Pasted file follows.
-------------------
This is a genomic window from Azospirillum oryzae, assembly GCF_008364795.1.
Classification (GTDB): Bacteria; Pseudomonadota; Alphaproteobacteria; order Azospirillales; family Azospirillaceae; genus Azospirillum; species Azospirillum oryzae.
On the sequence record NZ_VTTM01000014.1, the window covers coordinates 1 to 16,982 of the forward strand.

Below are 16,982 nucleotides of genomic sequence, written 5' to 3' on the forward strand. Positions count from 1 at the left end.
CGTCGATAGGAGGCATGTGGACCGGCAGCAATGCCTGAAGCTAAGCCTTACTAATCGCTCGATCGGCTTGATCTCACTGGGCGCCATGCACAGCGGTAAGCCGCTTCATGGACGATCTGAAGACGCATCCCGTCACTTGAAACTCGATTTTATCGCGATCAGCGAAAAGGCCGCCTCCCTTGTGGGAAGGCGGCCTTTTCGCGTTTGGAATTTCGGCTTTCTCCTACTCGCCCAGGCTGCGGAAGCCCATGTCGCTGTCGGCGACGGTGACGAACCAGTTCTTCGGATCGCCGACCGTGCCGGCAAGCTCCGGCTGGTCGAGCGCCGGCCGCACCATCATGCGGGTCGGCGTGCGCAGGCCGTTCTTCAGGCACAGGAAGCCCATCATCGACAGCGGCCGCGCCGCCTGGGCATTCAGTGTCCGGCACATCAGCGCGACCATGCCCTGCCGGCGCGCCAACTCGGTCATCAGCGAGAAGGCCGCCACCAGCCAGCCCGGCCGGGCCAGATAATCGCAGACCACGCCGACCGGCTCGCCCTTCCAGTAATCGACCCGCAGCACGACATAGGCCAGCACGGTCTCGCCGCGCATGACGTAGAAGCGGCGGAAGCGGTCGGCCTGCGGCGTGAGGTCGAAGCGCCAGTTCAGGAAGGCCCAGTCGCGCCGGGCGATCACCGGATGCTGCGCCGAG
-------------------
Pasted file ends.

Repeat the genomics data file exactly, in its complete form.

This is a genomic window from Azospirillum oryzae, assembly GCF_008364795.1.
Classification (GTDB): Bacteria; Pseudomonadota; Alphaproteobacteria; order Azospirillales; family Azospirillaceae; genus Azospirillum; species Azospirillum oryzae.
On the sequence record NZ_VTTM01000014.1, the window covers coordinates 1 to 16,982 of the forward strand.

Below are 16,982 nucleotides of genomic sequence, written 5' to 3' on the forward strand. Positions count from 1 at the left end.
CGTCGATAGGAGGCATGTGGACCGGCAGCAATGCCTGAAGCTAAGCCTTACTAATCGCTCGATCGGCTTGATCTCACTGGGCGCCATGCACAGCGGTAAGCCGCTTCATGGACGATCTGAAGACGCATCCCGTCACTTGAAACTCGATTTTATCGCGATCAGCGAAAAGGCCGCCTCCCTTGTGGGAAGGCGGCCTTTTCGCGTTTGGAATTTCGGCTTTCTCCTACTCGCCCAGGCTGCGGAAGCCCATGTCGCTGTCGGCGACGGTGACGAACCAGTTCTTCGGATCGCCGACCGTGCCGGCAAGCTCCGGCTGGTCGAGCGCCGGCCGCACCATCATGCGGGTCGGCGTGCGCAGGCCGTTCTTCAGGCACAGGAAGCCCATCATCGACAGCGGCCGCGCCGCCTGGGCATTCAGTGTCCGGCACATCAGCGCGACCATGCCCTGCCGGCGCGCCAACTCGGTCATCAGCGAGAAGGCCGCCACCAGCCAGCCCGGCCGGGCCAGATAATCGCAGACCACGCCGACCGGCTCGCCCTTCCAGTAATCGACCCGCAGCACGACATAGGCCAGCACGGTCTCGCCGCGCATGACGTAGAAGCGGCGGAAGCGGTCGGCCTGCGGCGTGAGGTCGAAGCGCCAGTTCAGGAAGGCCCAGTCGCGCCGGGCGATCACCGGATGCTGCGCCGAG